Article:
The benefits of integrated felt bag handles 

As I lay out the fibres for my latest felt bag, I am reflecting on the options for felt bag handles. For me a bag of whatever kind has to have a handle. I just can’t manage clutch bags and in truth I struggle to use any bag that can’t hang comfortably on my shoulder.

There are many methods to make a handle for a felt bag. The handle can be made from felt or an alternative material like canvas or leather. It can be integrated into the bag as part of the design , or it can be attached in a variety of ways. I am thinking of :

  • Stitching
  • Loops
  • Ties
  • Knots

All of which I have tried at one time or another.














These handles all work but what I really like are fully integrated felt bag handles.


Because I think integrating fully integrating the handles,  is what sets felt bags apart.    It makes them unique.   With some thought the handles can be integrated seamlessly, giving simultaneously strength and style. That’s just not possible with fabric or leather.  Maybe is possible wth knitting or crochet  ?  But a knitted bag is not very stylish.

Here is an example of a bag I have made wth two integrated handles

the corded handles are felted into the fabric of  the felt bag and also form the start of the cord edging of the felt bag

the integrated cord gives the bag structure







A more substational felt bag made from the beautiful Gotland wool.  Here the handles are intergated into the back and the front of the bag giving it stability and shape.


Both bags are different in design but based the same integration principles.  Both have unique and fully integrated handles.

I made a bag recently at a workshop that I really like and it’s got leather handles. This adds contrast and is very easy to do.

Gladstone Bag










What I am currently wondering is can I modify this bag design to give it integrated handles. This is quite crazy idea really as it will make the bag much  more complicated to make. I think if I am going to do it,  I will need to make  strap like handles, or maybe strap like at the end and cords in the middle.

So even though I think integrated handles have benefits ,   I think , this time , I will make a bag without integrated handles.  I will continue to ponder the best method of attaching them for the next bag.

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Why I enjoy the excitement of Eco Printing

Eco printing is fun, exciting  and for me a good change from natural dyeing and felting.   Here in the UK now is the ideal time for eco printing.   The flowers are blooming and the sap is rising as the spring turns in summer. I had a great experience with a workshop in 2016 with the wonderfully generous Fabienne Dorsman-Rey at Art Van Go .  This year I have refreshed some of my Eco printing knowledge as I was lucky enough to win a free workshop with Kathy Hays.

Their Eco Printing methods are not the same but are very complimentary and I would recommend them both.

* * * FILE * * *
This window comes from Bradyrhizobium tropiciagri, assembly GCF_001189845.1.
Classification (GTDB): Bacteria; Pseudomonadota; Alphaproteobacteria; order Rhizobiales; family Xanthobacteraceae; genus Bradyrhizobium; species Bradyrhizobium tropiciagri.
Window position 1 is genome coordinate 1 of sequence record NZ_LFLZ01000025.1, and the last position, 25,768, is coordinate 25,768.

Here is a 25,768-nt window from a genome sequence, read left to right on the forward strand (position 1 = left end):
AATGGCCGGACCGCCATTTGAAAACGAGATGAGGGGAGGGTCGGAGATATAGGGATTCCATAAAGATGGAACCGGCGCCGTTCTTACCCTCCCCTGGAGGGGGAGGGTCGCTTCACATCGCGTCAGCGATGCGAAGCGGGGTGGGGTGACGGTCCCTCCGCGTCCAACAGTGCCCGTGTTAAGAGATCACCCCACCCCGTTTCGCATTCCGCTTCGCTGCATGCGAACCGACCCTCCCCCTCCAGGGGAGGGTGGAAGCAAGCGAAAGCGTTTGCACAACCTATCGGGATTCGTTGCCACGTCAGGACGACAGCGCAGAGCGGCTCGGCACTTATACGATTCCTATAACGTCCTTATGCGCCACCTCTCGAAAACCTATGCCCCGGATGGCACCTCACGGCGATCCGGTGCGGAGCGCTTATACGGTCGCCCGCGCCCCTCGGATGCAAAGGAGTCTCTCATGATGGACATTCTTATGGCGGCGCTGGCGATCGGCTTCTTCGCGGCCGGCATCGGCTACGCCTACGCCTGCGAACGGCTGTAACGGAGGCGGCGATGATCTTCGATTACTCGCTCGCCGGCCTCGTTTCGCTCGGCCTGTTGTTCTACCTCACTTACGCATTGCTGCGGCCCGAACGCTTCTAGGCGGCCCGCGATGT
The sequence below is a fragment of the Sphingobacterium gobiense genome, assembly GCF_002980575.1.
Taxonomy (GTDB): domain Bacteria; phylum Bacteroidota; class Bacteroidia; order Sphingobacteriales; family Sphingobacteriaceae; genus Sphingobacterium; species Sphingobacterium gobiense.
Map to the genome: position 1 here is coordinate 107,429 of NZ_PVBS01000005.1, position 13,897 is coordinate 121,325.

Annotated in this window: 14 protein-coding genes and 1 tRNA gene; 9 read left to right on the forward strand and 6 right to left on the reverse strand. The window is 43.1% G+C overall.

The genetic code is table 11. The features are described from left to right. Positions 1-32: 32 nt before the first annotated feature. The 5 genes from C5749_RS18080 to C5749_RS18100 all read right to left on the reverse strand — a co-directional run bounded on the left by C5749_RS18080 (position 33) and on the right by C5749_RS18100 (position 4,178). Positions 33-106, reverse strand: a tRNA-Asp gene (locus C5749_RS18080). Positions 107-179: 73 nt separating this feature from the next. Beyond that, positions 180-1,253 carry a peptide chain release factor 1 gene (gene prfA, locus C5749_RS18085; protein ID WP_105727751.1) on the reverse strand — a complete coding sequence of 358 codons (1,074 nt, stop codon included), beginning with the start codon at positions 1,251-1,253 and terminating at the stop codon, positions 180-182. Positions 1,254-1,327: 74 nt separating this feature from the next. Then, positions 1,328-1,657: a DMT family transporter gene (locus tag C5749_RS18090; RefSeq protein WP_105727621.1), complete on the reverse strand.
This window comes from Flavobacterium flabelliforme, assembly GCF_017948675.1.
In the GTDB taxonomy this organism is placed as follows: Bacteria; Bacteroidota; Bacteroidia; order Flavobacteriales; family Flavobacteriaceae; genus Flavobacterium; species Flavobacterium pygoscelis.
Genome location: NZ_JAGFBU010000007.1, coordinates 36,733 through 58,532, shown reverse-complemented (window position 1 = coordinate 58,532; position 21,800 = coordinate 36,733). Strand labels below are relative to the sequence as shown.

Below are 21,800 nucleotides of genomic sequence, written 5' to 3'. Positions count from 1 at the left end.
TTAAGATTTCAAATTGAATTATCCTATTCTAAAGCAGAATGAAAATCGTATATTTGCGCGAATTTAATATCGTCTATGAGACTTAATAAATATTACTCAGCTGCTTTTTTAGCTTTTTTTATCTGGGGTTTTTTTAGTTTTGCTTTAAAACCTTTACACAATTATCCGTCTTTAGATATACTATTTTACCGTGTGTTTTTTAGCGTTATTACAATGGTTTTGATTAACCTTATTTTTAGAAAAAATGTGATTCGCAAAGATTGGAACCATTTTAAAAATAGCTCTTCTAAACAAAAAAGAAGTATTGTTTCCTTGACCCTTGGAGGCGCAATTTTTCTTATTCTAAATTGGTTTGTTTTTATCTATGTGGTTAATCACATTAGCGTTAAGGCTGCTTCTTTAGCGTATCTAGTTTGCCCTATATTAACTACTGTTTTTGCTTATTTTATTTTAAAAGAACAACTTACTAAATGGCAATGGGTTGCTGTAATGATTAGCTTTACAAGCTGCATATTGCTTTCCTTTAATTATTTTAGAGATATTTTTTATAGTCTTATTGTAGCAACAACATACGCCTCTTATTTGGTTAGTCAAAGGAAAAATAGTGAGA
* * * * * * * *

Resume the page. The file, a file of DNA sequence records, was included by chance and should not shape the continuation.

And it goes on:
Looking back a year ago I am delighted with this eco printed and slow stitched cloth I made during and after Fabienne’s workshop.

I also incorporate Eco printed silk into felt pieces. Below you can see where I used the almost shibori dyed edge of a piece of ecoprinted silk chiffon to represent cliffs.

This year pieces include this beautiful sample eco printing with continus, geranium coreospsis and fern.

I have also been trying my hand at making ecoprinted scarfs. I am quite pleased with my first attempt.

The photo is not so good, but I cant find a good way to photiograph a long scarf.  Can anyone advise me ?

This scarf has been Eco printed with geranium and budlehia and  natural dyed with onions.

When it stops raining I need to start harvesting some leaves as I have learnt from Kathy Hays that prnting will work well with dried leaves.  This has the advantage that I can enjoy Eco Printing during the rest of the year.

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Why I enjoy Eco printing

I love the colours you get with natural dyes although the process can be frustrating in its unpredictability. But I find there is a lot of  excitement and even more unpredictability by adding prints of leaves.  I especially enjoy slowly unrolling my Eco Prining bundles and anticipating what has happened during the process.  If you haven’t tried I would encourage you to give it a go.

Why am I building an unique scrap hoard?

I never thought I would be building a scrap hoard with all my thread scraps and felt scraps and then reusing them.

When I first started natural dyeing, I stitched the felt before dyeing but I did not cut off all the loose ends. They were left until the piece was dyed and them tidied up. At this point I started saving the excess threads and sometimes adding an extra stitch or two with the small amounts of spare thread. This was not very satisfactory as I was so very limited in the amount of thread. So I quickly started making some extra dyed threads by adding small hanks of cotton and silk threads into the dye bath with my felt pieces. I saved these yarn scraps made during this process. This was the start of my scrap hoard.

Early this year started dyeing separately all the constituent parts of my felt work. The wool fibres, the fabrics and the threads and yarns . Different dye baths with mixed fibres dye together.

This give me the opportunity to make more colourful pieces .

Now I found I was saving even the smallest thread cut off when tidying up the back of my work. To begin with I had no real rational for saving these tiny scraps. They just seemed precious. All that time harvesting , mordanting dyeing etc.

Now I know they have a use. Below are a few and it only needs a few incorporated into a piece of felt and really lifting it.

But of course it hasn’t stopped with hoarding scraps of thread.  No my hoarding habit is spreading.  I am now saving every scrap of felt that is spare and of course all the scraps of fabric.

Can I use these?

Well I am not really sure , but I am certainly not going to be throwing them out. I have made a little postcard felt picture from them .

So here is the answer to my question of why I am building an unique scrap hoard !